The week after Thanksgiving is an interesting time to be a nutritionist. Many of my clients sulk into my office with similar stories of how bad they were on Thanksgiving. I ask them what “bad” means and they slowly start listing the gory details of everything they ate, as if at any moment I am going to fall out of my chair clutching my ears begging them to stop. The fact of the matter is that one day of overindulgence isn’t going to sabotage their health goals. Instead, it is the food guilt that can prove to be the most damaging.
The first thing that happens when you start beating yourself up over what you ate is you begin to release the stress hormones cortisol and adrenaline. These are part of your “fight-or-flight” response and were designed to release sugar into your blood stream to be used as energy. However, if you are not using that energy because you are consumed with shame over what you ate, that excess blood sugar will ensure that almost everything you put in your mouth is stored as fat. Moreover, those hormones are actually preparing your body for fight or flight so they are going to cause you to crave more energy in the form of sugar and starches. So now instead of just coming to terms with a few extra calories, your food guilt has turned you into a carb-craving, fat-storing machine!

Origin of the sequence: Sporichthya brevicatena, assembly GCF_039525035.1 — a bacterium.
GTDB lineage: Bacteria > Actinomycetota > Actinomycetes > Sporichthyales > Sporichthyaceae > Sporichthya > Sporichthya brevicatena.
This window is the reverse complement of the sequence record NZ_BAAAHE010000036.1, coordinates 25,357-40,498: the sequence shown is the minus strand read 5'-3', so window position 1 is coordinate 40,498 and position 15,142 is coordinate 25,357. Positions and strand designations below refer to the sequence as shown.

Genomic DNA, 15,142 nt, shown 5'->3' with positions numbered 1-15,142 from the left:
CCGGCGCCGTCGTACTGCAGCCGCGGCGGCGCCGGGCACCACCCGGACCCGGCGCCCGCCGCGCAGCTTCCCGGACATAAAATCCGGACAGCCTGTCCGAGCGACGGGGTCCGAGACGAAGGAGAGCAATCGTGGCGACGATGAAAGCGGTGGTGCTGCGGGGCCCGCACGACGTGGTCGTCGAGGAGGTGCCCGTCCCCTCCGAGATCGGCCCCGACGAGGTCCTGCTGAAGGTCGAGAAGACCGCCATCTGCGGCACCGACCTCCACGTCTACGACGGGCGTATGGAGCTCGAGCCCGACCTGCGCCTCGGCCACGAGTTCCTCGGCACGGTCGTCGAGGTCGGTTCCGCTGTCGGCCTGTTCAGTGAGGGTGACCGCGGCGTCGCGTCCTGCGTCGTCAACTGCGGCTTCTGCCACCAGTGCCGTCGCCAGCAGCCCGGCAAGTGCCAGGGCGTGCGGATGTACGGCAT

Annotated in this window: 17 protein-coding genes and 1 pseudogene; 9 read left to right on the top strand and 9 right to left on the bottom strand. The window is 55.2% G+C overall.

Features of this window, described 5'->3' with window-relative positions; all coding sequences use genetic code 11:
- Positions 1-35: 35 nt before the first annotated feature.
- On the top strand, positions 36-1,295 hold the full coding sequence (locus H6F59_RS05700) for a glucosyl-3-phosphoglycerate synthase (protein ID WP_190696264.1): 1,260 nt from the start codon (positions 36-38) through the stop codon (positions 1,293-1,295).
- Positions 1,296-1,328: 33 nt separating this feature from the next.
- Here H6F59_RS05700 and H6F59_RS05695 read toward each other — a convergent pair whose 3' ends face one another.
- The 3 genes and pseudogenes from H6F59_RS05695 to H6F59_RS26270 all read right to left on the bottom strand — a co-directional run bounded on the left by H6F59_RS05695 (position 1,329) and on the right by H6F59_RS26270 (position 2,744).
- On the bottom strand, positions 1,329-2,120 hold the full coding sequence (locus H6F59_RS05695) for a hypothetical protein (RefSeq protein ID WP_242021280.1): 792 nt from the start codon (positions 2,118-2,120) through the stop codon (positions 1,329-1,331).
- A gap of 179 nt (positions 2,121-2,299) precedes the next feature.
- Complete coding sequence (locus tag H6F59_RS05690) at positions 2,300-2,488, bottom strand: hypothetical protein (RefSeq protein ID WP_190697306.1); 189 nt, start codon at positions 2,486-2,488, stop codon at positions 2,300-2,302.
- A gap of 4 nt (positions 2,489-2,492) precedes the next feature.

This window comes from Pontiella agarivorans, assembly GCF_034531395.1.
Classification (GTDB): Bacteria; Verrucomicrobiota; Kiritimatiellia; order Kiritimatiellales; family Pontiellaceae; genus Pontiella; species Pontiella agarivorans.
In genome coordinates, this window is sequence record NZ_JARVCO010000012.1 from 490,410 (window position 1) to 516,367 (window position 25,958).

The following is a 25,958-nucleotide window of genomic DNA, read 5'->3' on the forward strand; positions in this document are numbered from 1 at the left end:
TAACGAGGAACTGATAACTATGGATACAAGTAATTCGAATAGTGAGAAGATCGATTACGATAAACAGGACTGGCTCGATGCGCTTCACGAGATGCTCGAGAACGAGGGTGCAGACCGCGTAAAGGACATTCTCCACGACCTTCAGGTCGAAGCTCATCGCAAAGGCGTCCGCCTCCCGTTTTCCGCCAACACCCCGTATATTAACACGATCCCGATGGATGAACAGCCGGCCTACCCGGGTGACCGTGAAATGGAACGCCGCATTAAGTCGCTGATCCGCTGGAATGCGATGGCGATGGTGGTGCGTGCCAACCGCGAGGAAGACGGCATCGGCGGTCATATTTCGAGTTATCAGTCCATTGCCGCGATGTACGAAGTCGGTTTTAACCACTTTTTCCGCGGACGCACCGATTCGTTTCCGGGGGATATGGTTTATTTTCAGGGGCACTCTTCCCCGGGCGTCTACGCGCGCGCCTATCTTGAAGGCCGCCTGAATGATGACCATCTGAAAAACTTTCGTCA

The next thing that happens is that your guilt can lead you to emotional eating. Not only do you have the cravings, but now you are feeling bad and we all know that no one has ever found emotional comfort in a carton of broccoli. Now feeling guilty about one big meal has turned into a week-long eating extravaganza.
The fact of the matter is there is little difference between eating well 80% and 100% of the time. If you find that you have overindulged, accept it and move on. Yes, it may not have been the ideal step towards your weight loss or training goals but it happened and feeling guilty will not take it back. The only way that single indulgence will have a detrimental impact is if you use it as an excuse to throw up your hands and give up.
Remember, food is a building block for our bodies and meant to nurture every part of our lives. If you chose to nurture yourself by sharing an extra piece of apple pie with your family on Thanksgiving – taste it, savor it and enjoy it! There will be plenty of oatmeal waiting for you in the morning.
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